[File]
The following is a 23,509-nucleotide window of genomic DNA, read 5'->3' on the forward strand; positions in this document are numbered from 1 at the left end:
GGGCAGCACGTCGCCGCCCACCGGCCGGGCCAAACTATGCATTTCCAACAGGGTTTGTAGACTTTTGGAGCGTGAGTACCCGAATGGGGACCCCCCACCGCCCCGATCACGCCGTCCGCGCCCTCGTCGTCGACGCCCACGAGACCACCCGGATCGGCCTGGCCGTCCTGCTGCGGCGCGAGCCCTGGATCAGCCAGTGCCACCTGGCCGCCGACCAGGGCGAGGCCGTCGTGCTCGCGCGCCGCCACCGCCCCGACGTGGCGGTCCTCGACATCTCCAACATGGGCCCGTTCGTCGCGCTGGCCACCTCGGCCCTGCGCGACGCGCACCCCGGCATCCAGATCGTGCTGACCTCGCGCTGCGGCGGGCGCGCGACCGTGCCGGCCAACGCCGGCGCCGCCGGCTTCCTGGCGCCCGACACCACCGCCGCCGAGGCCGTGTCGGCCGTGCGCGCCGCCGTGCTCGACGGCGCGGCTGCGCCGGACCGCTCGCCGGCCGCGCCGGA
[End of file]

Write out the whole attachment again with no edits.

The following is a 23,509-nucleotide window of genomic DNA, read 5'->3' on the forward strand; positions in this document are numbered from 1 at the left end:
GGGCAGCACGTCGCCGCCCACCGGCCGGGCCAAACTATGCATTTCCAACAGGGTTTGTAGACTTTTGGAGCGTGAGTACCCGAATGGGGACCCCCCACCGCCCCGATCACGCCGTCCGCGCCCTCGTCGTCGACGCCCACGAGACCACCCGGATCGGCCTGGCCGTCCTGCTGCGGCGCGAGCCCTGGATCAGCCAGTGCCACCTGGCCGCCGACCAGGGCGAGGCCGTCGTGCTCGCGCGCCGCCACCGCCCCGACGTGGCGGTCCTCGACATCTCCAACATGGGCCCGTTCGTCGCGCTGGCCACCTCGGCCCTGCGCGACGCGCACCCCGGCATCCAGATCGTGCTGACCTCGCGCTGCGGCGGGCGCGCGACCGTGCCGGCCAACGCCGGCGCCGCCGGCTTCCTGGCGCCCGACACCACCGCCGCCGAGGCCGTGTCGGCCGTGCGCGCCGCCGTGCTCGACGGCGCGGCTGCGCCGGACCGCTCGCCGGCCGCGCCGGA